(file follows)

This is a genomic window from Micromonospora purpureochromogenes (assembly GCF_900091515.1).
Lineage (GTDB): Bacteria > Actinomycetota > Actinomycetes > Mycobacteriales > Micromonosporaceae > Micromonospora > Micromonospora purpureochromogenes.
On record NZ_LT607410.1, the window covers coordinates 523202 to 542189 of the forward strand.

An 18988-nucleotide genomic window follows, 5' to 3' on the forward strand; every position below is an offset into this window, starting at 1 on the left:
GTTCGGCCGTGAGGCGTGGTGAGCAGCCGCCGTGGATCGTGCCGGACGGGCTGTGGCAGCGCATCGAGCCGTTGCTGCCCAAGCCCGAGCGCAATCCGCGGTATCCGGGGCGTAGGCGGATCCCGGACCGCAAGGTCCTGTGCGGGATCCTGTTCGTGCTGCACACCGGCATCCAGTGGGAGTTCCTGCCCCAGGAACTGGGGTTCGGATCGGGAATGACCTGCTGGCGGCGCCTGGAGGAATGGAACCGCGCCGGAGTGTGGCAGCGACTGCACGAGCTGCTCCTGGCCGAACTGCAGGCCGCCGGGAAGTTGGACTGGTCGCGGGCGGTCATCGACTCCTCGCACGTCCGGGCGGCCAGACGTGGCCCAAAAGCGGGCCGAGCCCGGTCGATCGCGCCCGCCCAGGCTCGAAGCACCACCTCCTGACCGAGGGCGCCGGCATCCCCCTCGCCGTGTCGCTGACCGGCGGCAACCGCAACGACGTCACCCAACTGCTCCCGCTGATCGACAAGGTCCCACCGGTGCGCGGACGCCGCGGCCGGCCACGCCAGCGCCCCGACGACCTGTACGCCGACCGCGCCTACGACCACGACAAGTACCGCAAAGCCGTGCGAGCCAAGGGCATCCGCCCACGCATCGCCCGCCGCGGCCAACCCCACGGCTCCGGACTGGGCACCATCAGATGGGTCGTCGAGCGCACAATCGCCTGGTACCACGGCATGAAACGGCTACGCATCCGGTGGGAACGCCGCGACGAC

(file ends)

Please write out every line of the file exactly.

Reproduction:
This is a genomic window from Micromonospora purpureochromogenes (assembly GCF_900091515.1).
Lineage (GTDB): Bacteria > Actinomycetota > Actinomycetes > Mycobacteriales > Micromonosporaceae > Micromonospora > Micromonospora purpureochromogenes.
On record NZ_LT607410.1, the window covers coordinates 523202 to 542189 of the forward strand.

An 18988-nucleotide genomic window follows, 5' to 3' on the forward strand; every position below is an offset into this window, starting at 1 on the left:
GTTCGGCCGTGAGGCGTGGTGAGCAGCCGCCGTGGATCGTGCCGGACGGGCTGTGGCAGCGCATCGAGCCGTTGCTGCCCAAGCCCGAGCGCAATCCGCGGTATCCGGGGCGTAGGCGGATCCCGGACCGCAAGGTCCTGTGCGGGATCCTGTTCGTGCTGCACACCGGCATCCAGTGGGAGTTCCTGCCCCAGGAACTGGGGTTCGGATCGGGAATGACCTGCTGGCGGCGCCTGGAGGAATGGAACCGCGCCGGAGTGTGGCAGCGACTGCACGAGCTGCTCCTGGCCGAACTGCAGGCCGCCGGGAAGTTGGACTGGTCGCGGGCGGTCATCGACTCCTCGCACGTCCGGGCGGCCAGACGTGGCCCAAAAGCGGGCCGAGCCCGGTCGATCGCGCCCGCCCAGGCTCGAAGCACCACCTCCTGACCGAGGGCGCCGGCATCCCCCTCGCCGTGTCGCTGACCGGCGGCAACCGCAACGACGTCACCCAACTGCTCCCGCTGATCGACAAGGTCCCACCGGTGCGCGGACGCCGCGGCCGGCCACGCCAGCGCCCCGACGACCTGTACGCCGACCGCGCCTACGACCACGACAAGTACCGCAAAGCCGTGCGAGCCAAGGGCATCCGCCCACGCATCGCCCGCCGCGGCCAACCCCACGGCTCCGGACTGGGCACCATCAGATGGGTCGTCGAGCGCACAATCGCCTGGTACCACGGCATGAAACGGCTACGCATCCGGTGGGAACGCCGCGACGAC